altmetrics as Elsevier
Expanding views of altmetrics
• More funders are insisting on open data
• And the way to understand whether its being
used … is data metrics – combining altmetrics
and traditional (web-o-)metrics
• Downloads, citations, shares, re-uses…
• Downside: data repository is fragmented,
600+ repositories registered at databib.org
• Upside: Datacite, ODIN, ORCID, DOI, RDA,
Draft Declaration of Data Citation Principles
Making data count
• Governments don’t operate like scholars
• Rhetoric, argument, polemics
• Personal reputation is important
• Laws don’t contain citations
• The relationship is fuzzy – less a chain of
evidence, more a miasma of influence
• Elsevier is sponsoring work to understand this
Measuring the effect of research on
• Standards are vital to altmetrics
• NISO is involved in shaping the conversation
around what implicit standards need to be
• (My example) – is a retweet the same as a
tweet, do we count replies or favourites? And
how about modified tweets, conversations?
• Comments requested until July 18th
• End of stage 1
• Some of the observations:
NISO’s White Paper
1. Develop specific definitions for alternative assessment metrics.
2. Agree on proper usage of the term “Altmetrics,” or on using a different term.
3. Define subcategories for alternative assessment metrics, as needed.
4. Identify research output types that are applicable to the use of metrics.
5. Define relationships between different research outputs and develop metrics
for this aggregated model.
6. Define appropriate metrics and calculation methodologies for specific output types, such as software,
datasets, or performances.
7. Agree on main use cases for alternative assessment metrics and develop a needs-assessment based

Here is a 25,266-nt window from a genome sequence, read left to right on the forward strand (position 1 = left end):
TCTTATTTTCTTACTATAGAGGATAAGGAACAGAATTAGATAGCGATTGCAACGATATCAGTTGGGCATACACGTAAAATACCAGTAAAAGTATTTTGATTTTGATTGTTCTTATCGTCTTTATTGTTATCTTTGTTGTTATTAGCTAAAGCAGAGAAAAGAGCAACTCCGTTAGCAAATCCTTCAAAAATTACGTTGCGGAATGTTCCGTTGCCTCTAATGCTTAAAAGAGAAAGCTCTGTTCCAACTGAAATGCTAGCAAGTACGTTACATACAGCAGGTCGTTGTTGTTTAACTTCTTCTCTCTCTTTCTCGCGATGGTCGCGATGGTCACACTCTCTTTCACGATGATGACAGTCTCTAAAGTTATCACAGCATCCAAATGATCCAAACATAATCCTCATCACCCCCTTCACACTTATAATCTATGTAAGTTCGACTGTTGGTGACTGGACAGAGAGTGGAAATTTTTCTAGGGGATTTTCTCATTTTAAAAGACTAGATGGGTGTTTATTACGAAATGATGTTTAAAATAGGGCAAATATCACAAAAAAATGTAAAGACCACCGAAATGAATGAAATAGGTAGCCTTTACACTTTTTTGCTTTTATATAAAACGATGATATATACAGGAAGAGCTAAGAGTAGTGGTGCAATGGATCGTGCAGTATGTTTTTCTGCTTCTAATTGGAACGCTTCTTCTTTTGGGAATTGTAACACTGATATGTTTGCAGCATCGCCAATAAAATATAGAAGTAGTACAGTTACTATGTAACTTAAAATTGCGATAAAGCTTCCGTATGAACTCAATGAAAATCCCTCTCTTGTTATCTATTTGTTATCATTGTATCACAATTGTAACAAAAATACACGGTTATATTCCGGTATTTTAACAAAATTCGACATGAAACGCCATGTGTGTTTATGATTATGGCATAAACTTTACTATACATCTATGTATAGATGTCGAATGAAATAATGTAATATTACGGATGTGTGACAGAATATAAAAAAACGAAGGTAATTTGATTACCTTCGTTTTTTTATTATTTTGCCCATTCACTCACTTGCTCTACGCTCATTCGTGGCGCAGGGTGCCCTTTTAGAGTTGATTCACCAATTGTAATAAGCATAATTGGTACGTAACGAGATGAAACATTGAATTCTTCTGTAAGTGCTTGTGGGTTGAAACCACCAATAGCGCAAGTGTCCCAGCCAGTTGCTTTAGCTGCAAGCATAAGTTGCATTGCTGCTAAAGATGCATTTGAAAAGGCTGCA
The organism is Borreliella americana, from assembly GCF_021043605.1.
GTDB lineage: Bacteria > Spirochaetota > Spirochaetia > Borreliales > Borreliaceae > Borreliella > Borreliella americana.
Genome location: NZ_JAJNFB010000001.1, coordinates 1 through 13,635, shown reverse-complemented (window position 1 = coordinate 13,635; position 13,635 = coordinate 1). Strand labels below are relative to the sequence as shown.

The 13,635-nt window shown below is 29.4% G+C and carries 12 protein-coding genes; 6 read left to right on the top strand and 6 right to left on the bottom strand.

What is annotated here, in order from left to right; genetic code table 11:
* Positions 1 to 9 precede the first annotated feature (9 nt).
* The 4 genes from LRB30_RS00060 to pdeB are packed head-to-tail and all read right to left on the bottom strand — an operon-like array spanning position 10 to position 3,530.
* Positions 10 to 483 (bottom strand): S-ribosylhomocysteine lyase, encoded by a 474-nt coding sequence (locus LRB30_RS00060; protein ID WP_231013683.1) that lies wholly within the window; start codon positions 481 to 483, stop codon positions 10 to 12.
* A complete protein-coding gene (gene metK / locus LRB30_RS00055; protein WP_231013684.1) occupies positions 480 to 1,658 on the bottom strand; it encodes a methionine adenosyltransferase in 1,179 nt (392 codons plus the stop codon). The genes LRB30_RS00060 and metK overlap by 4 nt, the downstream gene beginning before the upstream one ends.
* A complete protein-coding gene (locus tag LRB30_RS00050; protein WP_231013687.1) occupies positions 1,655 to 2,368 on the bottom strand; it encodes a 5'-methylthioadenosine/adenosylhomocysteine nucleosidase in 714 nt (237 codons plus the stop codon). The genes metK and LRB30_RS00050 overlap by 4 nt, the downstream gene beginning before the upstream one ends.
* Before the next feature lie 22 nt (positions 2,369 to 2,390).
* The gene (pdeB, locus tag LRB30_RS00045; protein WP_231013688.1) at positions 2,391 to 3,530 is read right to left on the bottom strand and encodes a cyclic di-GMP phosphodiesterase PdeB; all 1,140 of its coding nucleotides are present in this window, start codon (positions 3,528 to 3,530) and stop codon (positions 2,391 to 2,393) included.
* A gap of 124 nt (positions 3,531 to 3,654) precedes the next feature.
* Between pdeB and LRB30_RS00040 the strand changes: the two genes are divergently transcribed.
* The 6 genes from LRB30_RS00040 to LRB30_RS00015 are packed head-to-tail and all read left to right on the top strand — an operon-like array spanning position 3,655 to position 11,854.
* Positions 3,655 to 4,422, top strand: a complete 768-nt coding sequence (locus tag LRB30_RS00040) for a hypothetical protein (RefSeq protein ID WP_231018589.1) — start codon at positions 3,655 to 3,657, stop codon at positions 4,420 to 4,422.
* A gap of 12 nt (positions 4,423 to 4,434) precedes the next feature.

on those use cases.
8. Develop statement about role of alternative assessment metrics in research evaluation.
9. Identify specific scenarios for the use of altmetrics in research evaluation (e.g., research data, social
impact) and what gaps exist in data collection around these scenarios.
10. Promote and facilitate use of persistent identifiers in scholarly communications.
11. Research issues surrounding the reproducibility of metrics across providers.
12. Develop strategies to improve data quality through normalization of source data across providers.
13. Explore creation of standardized APIs or download or exchange formats to facilitate data gathering.
14. Develop strategies to increase trust, e.g., openly available data, audits, or a clearinghouse.
15. Study potential strategies for defining and identifying systematic gaming.
16. Identify best practices for grouping and aggregating multiple data sources.
17. Identify best practices for grouping and aggregation by journal, author, institution, and funder.
18. Define and promote the use of contributorship roles.
19. Establish a context and normalization strategy over time, by discipline, country, etc.
20. Describe how the main use cases apply to and are valuable to the different stakeholder groups.
21. Identify best practices for identifying contributor categories (e.g., scholars vs. general public).
22. Identify organizations to include in further discussions.
23. Identify existing standards that need to be applied in the context of further discussions.
24. Identify and prioritize further activities.
25. Clarify researcher strategy (e.g., driven by researcher uptake vs. mandates by funders and
• Use DOIs when you communicate
• Use ORCIDs
• Develop, deploy and document APIs
• (that use DOIs, that use ORCIDs)
• Tell the world about your #altmetrics
Your role in improving the (altmetrics)